28. Good effort!! How about grinding with curry leaves?4 stars

    • you can grind with curry leaves. just lightly saute the curry in little oil and then grind them with the rest of the ingredients.

  29. Awesome chutnery4 stars

    • thanks jennifer

  30. Coconut Chutney

  31. dear chef how we make pani puri (goal gapa). please tell me

    • sumit, please check this link to make pani puri or golgappa recipe
      https://www.vegrecipesofindia.com/pani-puri-recipe-mumbai-pani-puri-recipe/

      to make the puris at home, please check this link
      https://www.vegrecipesofindia.com/pani-puri-recipe-golgappa-pani-puri/

  32. This is awesome !!5 stars

  33. Dear Dassana!
    I made idlis and coconut chutney today (both from your site) and it came out just great.
    (Even though i did have problems with idli batter, because it’s very cold here in Israel now, and the room temp. is around +17 C. So there was a lack of fermentation problem, and i had to add baking powder…)
    The chutney is so easy to make and soooooooo good.
    Thank you very much again!
    God bless you!

    Yana

    • thanks yana. fermentation just does not happen properly in cold climates. adding baking powder is a good tip. some readers have also told me that they add yeast to make the batter rise in cold climates and the idlis turn out great. coconut chutney is the best accompaniment for idli and dosa.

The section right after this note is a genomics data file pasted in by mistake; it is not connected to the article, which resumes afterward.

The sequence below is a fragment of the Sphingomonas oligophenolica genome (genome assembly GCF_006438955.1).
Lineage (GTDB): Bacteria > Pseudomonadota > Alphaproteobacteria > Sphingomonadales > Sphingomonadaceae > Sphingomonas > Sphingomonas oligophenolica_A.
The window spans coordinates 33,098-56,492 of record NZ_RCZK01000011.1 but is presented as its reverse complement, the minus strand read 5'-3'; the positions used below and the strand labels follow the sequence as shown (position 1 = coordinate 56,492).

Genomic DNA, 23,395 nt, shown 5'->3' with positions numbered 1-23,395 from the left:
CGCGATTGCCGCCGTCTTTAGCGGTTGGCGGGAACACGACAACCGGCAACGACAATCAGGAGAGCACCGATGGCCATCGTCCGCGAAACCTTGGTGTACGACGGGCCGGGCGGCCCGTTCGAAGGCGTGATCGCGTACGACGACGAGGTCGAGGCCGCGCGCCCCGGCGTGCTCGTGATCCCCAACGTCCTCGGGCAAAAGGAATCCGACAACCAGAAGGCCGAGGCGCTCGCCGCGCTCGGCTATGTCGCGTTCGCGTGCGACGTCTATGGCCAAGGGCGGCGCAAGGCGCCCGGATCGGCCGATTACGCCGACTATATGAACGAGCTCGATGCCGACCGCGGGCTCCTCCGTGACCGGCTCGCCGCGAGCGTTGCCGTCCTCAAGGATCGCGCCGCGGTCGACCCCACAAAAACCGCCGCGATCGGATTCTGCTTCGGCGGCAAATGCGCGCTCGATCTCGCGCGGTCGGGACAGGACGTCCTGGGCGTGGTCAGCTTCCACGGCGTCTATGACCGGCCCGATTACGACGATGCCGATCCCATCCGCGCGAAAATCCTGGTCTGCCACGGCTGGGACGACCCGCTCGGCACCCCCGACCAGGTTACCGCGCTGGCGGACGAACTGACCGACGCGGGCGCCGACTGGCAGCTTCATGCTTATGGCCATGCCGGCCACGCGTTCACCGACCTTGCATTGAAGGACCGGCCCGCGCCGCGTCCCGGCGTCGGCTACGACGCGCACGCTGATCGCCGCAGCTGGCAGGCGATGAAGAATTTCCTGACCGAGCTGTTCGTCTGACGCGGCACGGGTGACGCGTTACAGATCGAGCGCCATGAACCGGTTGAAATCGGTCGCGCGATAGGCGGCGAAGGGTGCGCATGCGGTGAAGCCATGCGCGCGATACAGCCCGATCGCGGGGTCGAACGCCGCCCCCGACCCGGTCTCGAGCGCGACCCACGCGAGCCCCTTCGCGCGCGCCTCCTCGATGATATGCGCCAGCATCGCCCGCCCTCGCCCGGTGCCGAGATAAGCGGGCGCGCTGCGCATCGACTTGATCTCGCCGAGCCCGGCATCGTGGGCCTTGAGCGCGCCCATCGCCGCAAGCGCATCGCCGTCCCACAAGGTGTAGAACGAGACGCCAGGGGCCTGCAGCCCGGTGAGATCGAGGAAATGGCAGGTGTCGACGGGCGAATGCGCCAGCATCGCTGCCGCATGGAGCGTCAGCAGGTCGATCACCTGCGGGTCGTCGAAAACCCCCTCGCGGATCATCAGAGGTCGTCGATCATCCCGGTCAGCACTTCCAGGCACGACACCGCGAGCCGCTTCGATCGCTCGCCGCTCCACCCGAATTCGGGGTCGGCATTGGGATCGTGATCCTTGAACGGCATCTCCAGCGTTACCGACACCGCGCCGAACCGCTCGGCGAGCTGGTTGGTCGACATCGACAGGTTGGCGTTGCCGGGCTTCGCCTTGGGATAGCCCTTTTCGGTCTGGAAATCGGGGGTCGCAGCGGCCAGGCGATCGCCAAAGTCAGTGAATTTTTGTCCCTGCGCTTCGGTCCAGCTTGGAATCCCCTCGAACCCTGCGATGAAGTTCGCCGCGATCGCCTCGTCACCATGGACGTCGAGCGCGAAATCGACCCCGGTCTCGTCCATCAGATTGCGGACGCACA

34. This is nice recipe but i want another recipe of making coconut chutney without chana dal. and easiest recipe. its my all time favourite chutney. can u pls mail me another recipe.
    i will look forward for ur mail.

    • if you want to make coconut chutney without chana dal, you can easily do so… don’t add the chana dal. coconut chutney can be made without roasted chana dal also. the remaining ingredients can be same as in this recipe…

      or just grind coconut with green chilies and temper it with jeera, rai and curry leaves… makes an excellent coconut chutney…

  35. thank u soo much for your recipe.. m jus learning to cook… n i really wanted to make this chutney for the vada.. its jus sooo simple n turned out to be finger-lickin… 🙂

    • thank you ishaani…. its nice to know that the coconut chutney came out finger-lickin…..